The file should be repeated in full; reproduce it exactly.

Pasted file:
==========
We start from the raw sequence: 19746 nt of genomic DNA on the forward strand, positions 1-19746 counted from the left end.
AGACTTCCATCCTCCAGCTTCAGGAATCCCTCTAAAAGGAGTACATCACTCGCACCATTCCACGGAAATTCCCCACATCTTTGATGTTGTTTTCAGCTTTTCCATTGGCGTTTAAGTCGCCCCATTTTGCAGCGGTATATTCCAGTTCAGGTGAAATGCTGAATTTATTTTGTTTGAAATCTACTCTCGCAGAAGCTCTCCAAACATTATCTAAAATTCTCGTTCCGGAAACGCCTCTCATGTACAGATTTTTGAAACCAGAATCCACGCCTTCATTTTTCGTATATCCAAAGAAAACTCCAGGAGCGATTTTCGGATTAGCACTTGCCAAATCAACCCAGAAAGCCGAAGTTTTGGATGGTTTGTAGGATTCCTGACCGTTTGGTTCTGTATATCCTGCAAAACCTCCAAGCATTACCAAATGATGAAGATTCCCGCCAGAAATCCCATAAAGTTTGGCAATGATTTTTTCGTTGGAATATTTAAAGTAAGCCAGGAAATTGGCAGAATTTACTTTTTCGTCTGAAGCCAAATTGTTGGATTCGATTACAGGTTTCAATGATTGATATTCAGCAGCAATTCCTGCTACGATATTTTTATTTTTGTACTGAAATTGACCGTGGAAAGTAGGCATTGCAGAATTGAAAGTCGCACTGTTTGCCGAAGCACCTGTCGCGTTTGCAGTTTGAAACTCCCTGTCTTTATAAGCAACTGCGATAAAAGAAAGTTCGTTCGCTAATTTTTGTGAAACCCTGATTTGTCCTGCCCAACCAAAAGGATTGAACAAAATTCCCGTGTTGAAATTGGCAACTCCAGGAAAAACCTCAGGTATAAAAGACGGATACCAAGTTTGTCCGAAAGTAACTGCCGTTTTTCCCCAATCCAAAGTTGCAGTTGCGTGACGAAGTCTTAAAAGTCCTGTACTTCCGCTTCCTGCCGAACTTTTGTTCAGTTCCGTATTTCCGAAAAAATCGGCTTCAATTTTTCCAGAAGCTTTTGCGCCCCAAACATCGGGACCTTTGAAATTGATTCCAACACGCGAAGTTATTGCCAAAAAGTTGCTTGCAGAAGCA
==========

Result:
We start from the raw sequence: 19746 nt of genomic DNA on the forward strand, positions 1-19746 counted from the left end.
AGACTTCCATCCTCCAGCTTCAGGAATCCCTCTAAAAGGAGTACATCACTCGCACCATTCCACGGAAATTCCCCACATCTTTGATGTTGTTTTCAGCTTTTCCATTGGCGTTTAAGTCGCCCCATTTTGCAGCGGTATATTCCAGTTCAGGTGAAATGCTGAATTTATTTTGTTTGAAATCTACTCTCGCAGAAGCTCTCCAAACATTATCTAAAATTCTCGTTCCGGAAACGCCTCTCATGTACAGATTTTTGAAACCAGAATCCACGCCTTCATTTTTCGTATATCCAAAGAAAACTCCAGGAGCGATTTTCGGATTAGCACTTGCCAAATCAACCCAGAAAGCCGAAGTTTTGGATGGTTTGTAGGATTCCTGACCGTTTGGTTCTGTATATCCTGCAAAACCTCCAAGCATTACCAAATGATGAAGATTCCCGCCAGAAATCCCATAAAGTTTGGCAATGATTTTTTCGTTGGAATATTTAAAGTAAGCCAGGAAATTGGCAGAATTTACTTTTTCGTCTGAAGCCAAATTGTTGGATTCGATTACAGGTTTCAATGATTGATATTCAGCAGCAATTCCTGCTACGATATTTTTATTTTTGTACTGAAATTGACCGTGGAAAGTAGGCATTGCAGAATTGAAAGTCGCACTGTTTGCCGAAGCACCTGTCGCGTTTGCAGTTTGAAACTCCCTGTCTTTATAAGCAACTGCGATAAAAGAAAGTTCGTTCGCTAATTTTTGTGAAACCCTGATTTGTCCTGCCCAACCAAAAGGATTGAACAAAATTCCCGTGTTGAAATTGGCAACTCCAGGAAAAACCTCAGGTATAAAAGACGGATACCAAGTTTGTCCGAAAGTAACTGCCGTTTTTCCCCAATCCAAAGTTGCAGTTGCGTGACGAAGTCTTAAAAGTCCTGTACTTCCGCTTCCTGCCGAACTTTTGTTCAGTTCCGTATTTCCGAAAAAATCGGCTTCAATTTTTCCAGAAGCTTTTGCGCCCCAAACATCGGGACCTTTGAAATTGATTCCAACACGCGAAGTTATTGCCAAAAAGTTGCTTGCAGAAGCA